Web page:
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Mohs FAQ

What does 'Mohs' stand for?

Contrary to popular belief it is not an acronym but is the last name of Dr. Frederic Mohs, who developed this procedure.

How does Mohs surgery differ from other types of surgery?

Mohs is more accurate with a higher cure rate and a smaller scar than any other way to treat skin cancer, since 100% of the margin of the removed tissue is evaluated.

Is Mohs surgery more expensive than other skin cancer treatment?

Besides having the highest cure rate, Mohs is far more cost-effective than radiation or excision in an operating room with a plastic surgeon. Also, there is less risk of the cost of retreatment as the cancer is unlikely to recur.

What is the biggest advantage of Mohs surgery?

You leave the office knowing the cancer is gone.

Will there be a scar and if so how big?

Any time the skin is cut there will be a scar. Our surgeons are trained to minimize the size and appearance. The size will depend on the size of the cancer itself.

Will I have stitches?

Most of the time you will have stitches, which will either dissolve or be removed at 1-2 weeks.

Am I awake during surgery?

Yes you are awake and just have local numbing.

How long is surgery?

You will be in the office for at least 2 hours, and up to many hours depending on the cancer. Much of that time is comfortably waiting for the tissue to be processed and read.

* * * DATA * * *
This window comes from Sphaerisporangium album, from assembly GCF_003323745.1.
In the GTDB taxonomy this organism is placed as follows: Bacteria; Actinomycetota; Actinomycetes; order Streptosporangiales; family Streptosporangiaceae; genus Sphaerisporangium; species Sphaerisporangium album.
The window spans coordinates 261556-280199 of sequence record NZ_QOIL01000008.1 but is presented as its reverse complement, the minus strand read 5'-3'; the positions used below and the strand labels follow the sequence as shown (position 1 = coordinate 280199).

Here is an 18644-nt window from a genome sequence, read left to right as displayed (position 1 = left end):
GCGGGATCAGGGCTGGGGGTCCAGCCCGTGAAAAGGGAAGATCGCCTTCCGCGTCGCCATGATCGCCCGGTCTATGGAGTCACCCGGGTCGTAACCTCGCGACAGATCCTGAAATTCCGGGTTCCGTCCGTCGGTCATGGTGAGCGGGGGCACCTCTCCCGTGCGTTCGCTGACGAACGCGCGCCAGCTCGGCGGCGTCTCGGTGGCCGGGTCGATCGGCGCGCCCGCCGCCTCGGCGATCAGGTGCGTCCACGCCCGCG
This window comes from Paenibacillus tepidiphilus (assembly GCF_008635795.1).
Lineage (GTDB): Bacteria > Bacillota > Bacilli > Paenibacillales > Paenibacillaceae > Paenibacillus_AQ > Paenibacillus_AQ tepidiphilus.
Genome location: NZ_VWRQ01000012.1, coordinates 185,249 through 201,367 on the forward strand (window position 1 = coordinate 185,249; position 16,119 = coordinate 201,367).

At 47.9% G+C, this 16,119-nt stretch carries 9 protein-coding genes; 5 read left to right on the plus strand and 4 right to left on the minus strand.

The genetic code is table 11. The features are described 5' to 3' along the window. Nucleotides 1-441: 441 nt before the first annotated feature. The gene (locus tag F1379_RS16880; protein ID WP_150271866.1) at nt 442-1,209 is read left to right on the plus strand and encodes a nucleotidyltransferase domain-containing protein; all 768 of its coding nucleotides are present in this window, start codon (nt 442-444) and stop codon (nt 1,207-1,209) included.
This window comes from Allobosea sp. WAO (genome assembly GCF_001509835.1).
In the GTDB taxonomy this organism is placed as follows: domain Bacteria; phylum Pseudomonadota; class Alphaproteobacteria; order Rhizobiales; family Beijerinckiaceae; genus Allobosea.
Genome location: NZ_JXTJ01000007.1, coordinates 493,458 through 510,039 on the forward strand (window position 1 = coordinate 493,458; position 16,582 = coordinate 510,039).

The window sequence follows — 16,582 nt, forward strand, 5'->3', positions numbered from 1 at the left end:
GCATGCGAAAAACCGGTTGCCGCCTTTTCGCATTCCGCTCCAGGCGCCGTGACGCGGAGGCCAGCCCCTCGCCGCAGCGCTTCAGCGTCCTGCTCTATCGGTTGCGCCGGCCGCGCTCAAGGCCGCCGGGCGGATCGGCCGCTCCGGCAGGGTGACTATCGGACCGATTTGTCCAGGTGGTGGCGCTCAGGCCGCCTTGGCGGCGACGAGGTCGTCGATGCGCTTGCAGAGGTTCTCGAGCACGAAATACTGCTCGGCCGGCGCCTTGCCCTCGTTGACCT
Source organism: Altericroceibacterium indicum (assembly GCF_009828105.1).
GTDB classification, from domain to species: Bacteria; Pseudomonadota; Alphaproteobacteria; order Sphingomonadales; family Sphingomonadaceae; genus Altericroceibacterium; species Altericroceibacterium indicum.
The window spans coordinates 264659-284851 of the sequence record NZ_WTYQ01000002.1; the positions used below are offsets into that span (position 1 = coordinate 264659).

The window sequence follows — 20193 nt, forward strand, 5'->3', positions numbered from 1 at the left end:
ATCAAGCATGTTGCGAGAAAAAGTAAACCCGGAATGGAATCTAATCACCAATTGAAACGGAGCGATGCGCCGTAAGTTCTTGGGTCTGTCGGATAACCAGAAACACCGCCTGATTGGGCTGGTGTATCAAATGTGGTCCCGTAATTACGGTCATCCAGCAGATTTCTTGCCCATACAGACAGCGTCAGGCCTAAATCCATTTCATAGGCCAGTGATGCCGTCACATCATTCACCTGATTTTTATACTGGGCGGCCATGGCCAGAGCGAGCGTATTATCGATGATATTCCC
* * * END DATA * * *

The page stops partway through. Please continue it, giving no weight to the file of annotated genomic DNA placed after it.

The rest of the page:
Can I bring a friend or family member?

Yes we encourage you to bring a friend or family member if you like, and especially if the surgery is near the eye or other areas which would make driving home difficult.

What should I or shouldn’t I wear? What about makeup?

Wear comfortable clothes. Please do not wear makeup if the surgery will be on the face.

Am I allowed to eat prior to surgery?

Yes please eat your usual meal prior to your appointment.

Should I take my regular medications prior to surgery?

Yes take all of your prescribed medications prior to surgery unless directed by the surgeon.

What should I avoid taking prior to surgery?

Avoid over the counter blood thinners like Omega-3 (fish oil), chondroitin, dan shen, feverfew, garlic tablets, ginger tablets, ginkgo, and ginseng. Also avoid NSAIDs including ibuprofen (Advil, Motrin) and Naprosyn (Aleve) and any other prescription anti-inflammatories, unless your surgeon prescribes them. You will be able to take these NSAIDs after the surgery, and we actually encourage these for postoperative pain control. You may take Tylenol (acetaminophen) unless otherwise instructed not to do so.

Will I be able to resume my normal activities after surgery?

It is important to minimize heavy activity or swimming for 1-2 weeks after the surgery.

Are there any complications I should be aware of?

As with any surgery, there is always a risk of bleeding, infection, slow healing, numbness. Mohs surgery has the lowest chance of recurrence of the cancer–just 1%.

Is the surgery covered by insurance?

Mohs surgery is almost always covered by insurance. Please contact your insurance company or our billing office with questions.